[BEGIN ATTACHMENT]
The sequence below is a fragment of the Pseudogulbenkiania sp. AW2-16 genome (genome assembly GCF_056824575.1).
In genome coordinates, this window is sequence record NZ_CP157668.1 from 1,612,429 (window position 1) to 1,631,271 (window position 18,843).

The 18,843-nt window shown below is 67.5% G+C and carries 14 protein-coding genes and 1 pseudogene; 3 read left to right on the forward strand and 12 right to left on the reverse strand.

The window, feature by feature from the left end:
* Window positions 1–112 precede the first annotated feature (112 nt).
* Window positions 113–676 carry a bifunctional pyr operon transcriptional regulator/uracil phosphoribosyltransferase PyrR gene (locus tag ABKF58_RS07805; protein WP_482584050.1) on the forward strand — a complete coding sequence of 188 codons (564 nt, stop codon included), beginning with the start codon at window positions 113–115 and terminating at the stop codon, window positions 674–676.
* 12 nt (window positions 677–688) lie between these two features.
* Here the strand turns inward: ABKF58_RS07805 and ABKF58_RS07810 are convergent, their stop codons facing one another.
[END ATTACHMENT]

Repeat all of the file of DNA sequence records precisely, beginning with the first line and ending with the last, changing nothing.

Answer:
The sequence below is a fragment of the Pseudogulbenkiania sp. AW2-16 genome (genome assembly GCF_056824575.1).
In genome coordinates, this window is sequence record NZ_CP157668.1 from 1,612,429 (window position 1) to 1,631,271 (window position 18,843).

The 18,843-nt window shown below is 67.5% G+C and carries 14 protein-coding genes and 1 pseudogene; 3 read left to right on the forward strand and 12 right to left on the reverse strand.

The window, feature by feature from the left end:
* Window positions 1–112 precede the first annotated feature (112 nt).
* Window positions 113–676 carry a bifunctional pyr operon transcriptional regulator/uracil phosphoribosyltransferase PyrR gene (locus tag ABKF58_RS07805; protein WP_482584050.1) on the forward strand — a complete coding sequence of 188 codons (564 nt, stop codon included), beginning with the start codon at window positions 113–115 and terminating at the stop codon, window positions 674–676.
* 12 nt (window positions 677–688) lie between these two features.
* Here the strand turns inward: ABKF58_RS07805 and ABKF58_RS07810 are convergent, their stop codons facing one another.